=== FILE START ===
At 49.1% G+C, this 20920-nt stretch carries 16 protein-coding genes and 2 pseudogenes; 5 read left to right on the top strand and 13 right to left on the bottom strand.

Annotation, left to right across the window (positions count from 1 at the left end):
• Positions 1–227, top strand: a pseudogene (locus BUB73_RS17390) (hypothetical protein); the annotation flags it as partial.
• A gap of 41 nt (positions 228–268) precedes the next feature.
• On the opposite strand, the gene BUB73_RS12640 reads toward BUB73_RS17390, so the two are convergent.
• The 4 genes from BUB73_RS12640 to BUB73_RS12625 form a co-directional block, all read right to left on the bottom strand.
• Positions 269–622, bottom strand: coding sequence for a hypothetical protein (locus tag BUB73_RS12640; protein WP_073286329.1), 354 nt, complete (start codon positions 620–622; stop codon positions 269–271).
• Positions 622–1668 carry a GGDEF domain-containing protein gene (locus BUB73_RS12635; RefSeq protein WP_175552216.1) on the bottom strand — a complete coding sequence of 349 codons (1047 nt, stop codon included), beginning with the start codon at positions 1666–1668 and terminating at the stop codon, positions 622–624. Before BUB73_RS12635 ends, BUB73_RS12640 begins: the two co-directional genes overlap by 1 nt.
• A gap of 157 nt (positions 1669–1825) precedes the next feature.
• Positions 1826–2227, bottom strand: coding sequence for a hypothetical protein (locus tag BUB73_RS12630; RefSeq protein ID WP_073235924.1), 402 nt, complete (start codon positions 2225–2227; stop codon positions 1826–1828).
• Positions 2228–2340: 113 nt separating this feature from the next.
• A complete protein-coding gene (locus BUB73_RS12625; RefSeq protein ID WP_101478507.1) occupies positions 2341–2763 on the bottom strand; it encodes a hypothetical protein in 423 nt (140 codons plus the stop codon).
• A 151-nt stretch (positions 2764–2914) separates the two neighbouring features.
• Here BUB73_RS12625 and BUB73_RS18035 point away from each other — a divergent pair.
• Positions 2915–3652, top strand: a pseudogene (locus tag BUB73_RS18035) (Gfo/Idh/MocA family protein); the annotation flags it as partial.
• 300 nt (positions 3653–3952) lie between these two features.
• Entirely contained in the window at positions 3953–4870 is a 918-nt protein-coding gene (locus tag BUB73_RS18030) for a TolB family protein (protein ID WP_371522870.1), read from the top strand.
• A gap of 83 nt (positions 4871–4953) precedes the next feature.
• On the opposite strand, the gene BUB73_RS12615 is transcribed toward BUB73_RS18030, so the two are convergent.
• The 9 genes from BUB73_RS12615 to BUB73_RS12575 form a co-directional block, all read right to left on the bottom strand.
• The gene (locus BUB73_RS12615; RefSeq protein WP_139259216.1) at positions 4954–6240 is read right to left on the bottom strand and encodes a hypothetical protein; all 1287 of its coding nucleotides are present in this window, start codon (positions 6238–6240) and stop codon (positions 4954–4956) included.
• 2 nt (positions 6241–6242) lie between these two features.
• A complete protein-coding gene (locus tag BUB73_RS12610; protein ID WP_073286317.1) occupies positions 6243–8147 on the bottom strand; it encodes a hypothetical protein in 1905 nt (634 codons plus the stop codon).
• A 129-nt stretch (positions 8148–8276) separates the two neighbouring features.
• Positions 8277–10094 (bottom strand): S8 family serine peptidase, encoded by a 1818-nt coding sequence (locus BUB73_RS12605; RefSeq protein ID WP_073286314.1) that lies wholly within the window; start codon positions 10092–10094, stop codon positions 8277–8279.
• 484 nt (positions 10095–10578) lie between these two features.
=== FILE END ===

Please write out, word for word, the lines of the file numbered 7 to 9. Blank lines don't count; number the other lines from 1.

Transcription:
• Positions 269–622, bottom strand: coding sequence for a hypothetical protein (locus tag BUB73_RS12640; protein WP_073286329.1), 354 nt, complete (start codon positions 620–622; stop codon positions 269–271).
• Positions 622–1668 carry a GGDEF domain-containing protein gene (locus BUB73_RS12635; RefSeq protein WP_175552216.1) on the bottom strand — a complete coding sequence of 349 codons (1047 nt, stop codon included), beginning with the start codon at positions 1666–1668 and terminating at the stop codon, positions 622–624. Before BUB73_RS12635 ends, BUB73_RS12640 begins: the two co-directional genes overlap by 1 nt.
• A gap of 157 nt (positions 1669–1825) precedes the next feature.